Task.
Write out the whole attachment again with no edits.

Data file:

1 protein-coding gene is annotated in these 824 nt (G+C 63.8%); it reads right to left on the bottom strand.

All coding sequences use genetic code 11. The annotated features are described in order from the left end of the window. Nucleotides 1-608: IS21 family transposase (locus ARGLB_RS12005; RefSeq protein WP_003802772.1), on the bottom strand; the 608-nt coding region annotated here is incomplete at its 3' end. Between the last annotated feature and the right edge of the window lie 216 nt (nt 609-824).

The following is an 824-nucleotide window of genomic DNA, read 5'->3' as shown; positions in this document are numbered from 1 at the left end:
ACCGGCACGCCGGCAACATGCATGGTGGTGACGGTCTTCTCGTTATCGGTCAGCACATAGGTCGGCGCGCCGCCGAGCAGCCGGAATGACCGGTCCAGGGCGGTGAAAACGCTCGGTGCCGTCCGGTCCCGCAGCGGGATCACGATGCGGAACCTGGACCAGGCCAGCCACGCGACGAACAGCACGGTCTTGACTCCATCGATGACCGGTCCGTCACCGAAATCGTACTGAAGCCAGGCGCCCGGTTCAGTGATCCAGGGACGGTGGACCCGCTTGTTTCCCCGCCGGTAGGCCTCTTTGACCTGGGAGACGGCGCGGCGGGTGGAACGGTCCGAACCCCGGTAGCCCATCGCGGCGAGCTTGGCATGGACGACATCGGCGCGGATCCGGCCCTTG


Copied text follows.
1 protein-coding gene is annotated in these 824 nt (G+C 63.8%); it reads right to left on the bottom strand.

All coding sequences use genetic code 11. The annotated features are described in order from the left end of the window. Nucleotides 1-608: IS21 family transposase (locus ARGLB_RS12005; RefSeq protein WP_003802772.1), on the bottom strand; the 608-nt coding region annotated here is incomplete at its 3' end. Between the last annotated feature and the right edge of the window lie 216 nt (nt 609-824).

The following is an 824-nucleotide window of genomic DNA, read 5'->3' as shown; positions in this document are numbered from 1 at the left end:
ACCGGCACGCCGGCAACATGCATGGTGGTGACGGTCTTCTCGTTATCGGTCAGCACATAGGTCGGCGCGCCGCCGAGCAGCCGGAATGACCGGTCCAGGGCGGTGAAAACGCTCGGTGCCGTCCGGTCCCGCAGCGGGATCACGATGCGGAACCTGGACCAGGCCAGCCACGCGACGAACAGCACGGTCTTGACTCCATCGATGACCGGTCCGTCACCGAAATCGTACTGAAGCCAGGCGCCCGGTTCAGTGATCCAGGGACGGTGGACCCGCTTGTTTCCCCGCCGGTAGGCCTCTTTGACCTGGGAGACGGCGCGGCGGGTGGAACGGTCCGAACCCCGGTAGCCCATCGCGGCGAGCTTGGCATGGACGACATCGGCGCGGATCCGGCCCTTG